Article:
SEER Training Modules

American Joint Committee on Cancer

The concept of a classification scheme that would encompass all aspects of cancer distribution in terms of primary tumor (T), regional lymph nodes (N), and distant metastasis (M) was first introduced by the International Union Against Cancer, or Union Internationale Contre le Cancer (UICC), in 1958 for worldwide use. The American Joint Committee for Cancer Staging and End Results Reporting (AJC) was established in 1959. The AJC changed its name to the American Joint Committee on Cancer (AJCC) in 1980. Staging schemes were developed to be consistent with the practice of medicine in America and used the basic premise of the TNM system: cancers of similar histology or site of origin share similar patterns of growth and extension. This group published a series of site-specific staging schemes form 1962 until 1974. The American Joint Committee on Cancer (AJCC) published the first edition of the Manual for Staging of Cancer in 1977. Every few years, a new edition is published with updates and new schemes for additional cancer sites.

The AJCC staging scheme is based on the evaluation of the T, N, and M components and the assignment of a stage grouping. The T element designates the size and invasiveness of the primary tumor. The numerical value increases with tumor size and extent of invasiveness. For example, a small lesion confined to the organ of origin would be coded as T1; larger tumor size or deeper extension into adjacent structures, tissues, capsules, or ligaments as T2; larger tumor size or extension beyond the organ of origin but confined to the region, T3; and a massive lesion or one that directly invades another organ or viscera, major nerves, arteries, or bone, T4.

The N component designates the presence or absence of tumor in the regional nodes. In some sites there is an increasing numerical valued based on size, fixation, or capsular invasion. In other sites, numerical value is based on multiple node involvement or number of location and the regional lymph nodes.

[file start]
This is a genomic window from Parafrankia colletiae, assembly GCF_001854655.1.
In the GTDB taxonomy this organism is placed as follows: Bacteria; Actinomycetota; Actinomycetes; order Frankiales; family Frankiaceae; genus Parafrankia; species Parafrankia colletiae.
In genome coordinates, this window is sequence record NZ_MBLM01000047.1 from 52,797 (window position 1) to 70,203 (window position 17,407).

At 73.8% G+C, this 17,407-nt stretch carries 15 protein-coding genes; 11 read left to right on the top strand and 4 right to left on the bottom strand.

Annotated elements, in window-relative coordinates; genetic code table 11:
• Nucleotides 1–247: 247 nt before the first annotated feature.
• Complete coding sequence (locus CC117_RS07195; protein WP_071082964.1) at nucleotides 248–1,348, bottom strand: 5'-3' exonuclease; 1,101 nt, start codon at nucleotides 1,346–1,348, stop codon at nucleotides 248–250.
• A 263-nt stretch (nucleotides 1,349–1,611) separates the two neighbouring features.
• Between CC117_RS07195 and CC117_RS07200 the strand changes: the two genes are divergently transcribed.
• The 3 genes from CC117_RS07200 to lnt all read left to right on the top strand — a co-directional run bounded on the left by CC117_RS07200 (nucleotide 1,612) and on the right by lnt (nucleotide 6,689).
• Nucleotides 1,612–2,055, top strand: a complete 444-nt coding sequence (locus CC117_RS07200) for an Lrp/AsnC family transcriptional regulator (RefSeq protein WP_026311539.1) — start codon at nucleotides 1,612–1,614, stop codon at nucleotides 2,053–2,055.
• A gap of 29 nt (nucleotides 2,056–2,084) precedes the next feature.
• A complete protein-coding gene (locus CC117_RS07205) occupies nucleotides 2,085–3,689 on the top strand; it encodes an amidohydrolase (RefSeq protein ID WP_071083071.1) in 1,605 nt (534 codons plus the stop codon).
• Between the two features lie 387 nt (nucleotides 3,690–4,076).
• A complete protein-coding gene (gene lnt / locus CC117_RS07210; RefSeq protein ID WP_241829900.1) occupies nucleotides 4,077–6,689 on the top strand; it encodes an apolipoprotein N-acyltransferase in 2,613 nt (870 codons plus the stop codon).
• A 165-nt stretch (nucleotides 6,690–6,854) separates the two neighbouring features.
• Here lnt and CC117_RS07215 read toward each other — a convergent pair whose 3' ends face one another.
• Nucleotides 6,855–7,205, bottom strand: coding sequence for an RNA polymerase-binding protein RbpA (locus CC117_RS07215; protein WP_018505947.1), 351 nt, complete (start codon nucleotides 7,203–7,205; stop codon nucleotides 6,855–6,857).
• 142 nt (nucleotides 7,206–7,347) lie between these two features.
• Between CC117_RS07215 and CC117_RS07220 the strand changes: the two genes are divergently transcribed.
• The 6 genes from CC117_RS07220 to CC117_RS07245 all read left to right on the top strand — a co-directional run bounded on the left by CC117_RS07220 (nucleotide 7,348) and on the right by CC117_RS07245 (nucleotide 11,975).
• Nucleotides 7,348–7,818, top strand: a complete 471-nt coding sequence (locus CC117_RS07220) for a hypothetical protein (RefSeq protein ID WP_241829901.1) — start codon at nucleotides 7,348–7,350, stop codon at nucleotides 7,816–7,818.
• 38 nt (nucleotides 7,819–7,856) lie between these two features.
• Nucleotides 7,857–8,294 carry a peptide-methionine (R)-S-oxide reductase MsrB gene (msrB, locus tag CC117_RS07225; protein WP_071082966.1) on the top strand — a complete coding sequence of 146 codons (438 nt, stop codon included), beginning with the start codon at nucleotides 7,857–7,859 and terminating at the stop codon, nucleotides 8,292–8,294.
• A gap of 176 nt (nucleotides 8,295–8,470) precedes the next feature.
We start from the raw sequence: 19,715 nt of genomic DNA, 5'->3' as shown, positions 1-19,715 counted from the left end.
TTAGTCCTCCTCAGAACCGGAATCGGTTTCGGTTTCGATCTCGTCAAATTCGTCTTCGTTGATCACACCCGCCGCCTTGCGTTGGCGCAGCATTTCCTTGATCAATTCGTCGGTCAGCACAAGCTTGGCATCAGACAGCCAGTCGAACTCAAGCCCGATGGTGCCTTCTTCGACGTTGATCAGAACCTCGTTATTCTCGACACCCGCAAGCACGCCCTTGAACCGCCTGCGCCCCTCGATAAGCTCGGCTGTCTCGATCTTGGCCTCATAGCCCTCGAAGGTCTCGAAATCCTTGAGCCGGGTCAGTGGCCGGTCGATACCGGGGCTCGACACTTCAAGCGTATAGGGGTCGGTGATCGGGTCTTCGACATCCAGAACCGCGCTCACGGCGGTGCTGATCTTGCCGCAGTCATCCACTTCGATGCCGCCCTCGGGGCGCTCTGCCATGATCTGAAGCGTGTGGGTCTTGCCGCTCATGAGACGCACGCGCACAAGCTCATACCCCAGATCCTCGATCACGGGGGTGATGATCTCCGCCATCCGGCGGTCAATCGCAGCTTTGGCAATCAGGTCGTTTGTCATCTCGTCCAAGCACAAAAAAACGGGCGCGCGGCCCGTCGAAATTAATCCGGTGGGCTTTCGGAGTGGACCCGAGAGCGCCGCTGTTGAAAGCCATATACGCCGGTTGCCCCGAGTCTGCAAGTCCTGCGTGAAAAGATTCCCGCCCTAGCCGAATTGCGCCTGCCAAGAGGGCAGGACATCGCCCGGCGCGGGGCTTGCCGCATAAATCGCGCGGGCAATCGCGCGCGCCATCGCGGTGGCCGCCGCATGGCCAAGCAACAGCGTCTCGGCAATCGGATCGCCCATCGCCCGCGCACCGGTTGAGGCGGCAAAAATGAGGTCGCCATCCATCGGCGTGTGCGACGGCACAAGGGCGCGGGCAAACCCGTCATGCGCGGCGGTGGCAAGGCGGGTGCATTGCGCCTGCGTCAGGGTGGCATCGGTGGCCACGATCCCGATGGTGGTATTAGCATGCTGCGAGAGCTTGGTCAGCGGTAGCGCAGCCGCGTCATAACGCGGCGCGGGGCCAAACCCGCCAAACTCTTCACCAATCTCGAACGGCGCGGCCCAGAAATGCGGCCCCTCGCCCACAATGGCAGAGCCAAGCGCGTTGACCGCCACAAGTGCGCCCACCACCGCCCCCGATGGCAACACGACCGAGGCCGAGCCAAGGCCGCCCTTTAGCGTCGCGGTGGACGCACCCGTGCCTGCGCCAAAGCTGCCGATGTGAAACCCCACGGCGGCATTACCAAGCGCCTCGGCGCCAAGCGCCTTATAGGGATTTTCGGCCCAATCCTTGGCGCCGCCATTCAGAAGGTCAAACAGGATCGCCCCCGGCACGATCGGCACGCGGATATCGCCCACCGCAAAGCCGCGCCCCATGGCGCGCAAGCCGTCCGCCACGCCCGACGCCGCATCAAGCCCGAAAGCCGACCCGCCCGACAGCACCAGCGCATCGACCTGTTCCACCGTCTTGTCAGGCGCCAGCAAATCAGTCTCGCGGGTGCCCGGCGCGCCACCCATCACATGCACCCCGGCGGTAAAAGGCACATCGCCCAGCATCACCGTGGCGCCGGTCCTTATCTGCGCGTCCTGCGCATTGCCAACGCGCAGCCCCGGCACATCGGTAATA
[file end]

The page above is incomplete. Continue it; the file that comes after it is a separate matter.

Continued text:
The M component identifies the presence or absence of distant metastases, including lymph nodes that are not regional.

The stage group is assigned using the table listed in each chapter. Stage 0 reflects minimal involvement, usually carcinoma in-situ, whereas Stage IV indicates either greatest tumor involvement or distant metastasis.

The general rules for the AJCC staging system are defined in the AJCC Manual for Staging of Cancer. Further explanation can be found in the UICC TNM Supplement 1993 and the Workbook for Staging of Cancer, a self-instructional book published by the National Cancer Registrars Association. Before staging a cancer, the appropriate site-specific staging system must be determined. Certain sites include only specific tumor histologic types. Some sites require microscopic confirmation to verify the histology in order to stage the cancer.

The staging basis is determined by the point of evaluation. Clinical staging basis is assigned after the staging workup is completed but before any definitive treatment has begun. Evaluation is based on information from the physical exam, imaging, endoscopy evaluations, and biopsy (biopsy information can only be used for T value if size is not a criteria for the T value). The clinical staging basis is defined for each site in the AJCC Manual for Staging Cancer. Rules applicable to one site do not necessarily apply to another.

The pathologic staging basis is assigned after the resection of the primary tumor and analysis of the surgical specimen. Most sites also require the removal and examination of regional lymph nodes. Each site chapter must be reviewed for the applicable rules.

Two other staging bases are less commonly used. An autopsy staging basis is completed after the death and postmortem examination of a patient. Recurrent or retreatment staging is applied after a disease-free interval and when further treatment is planned. Biopsy confirmation is required.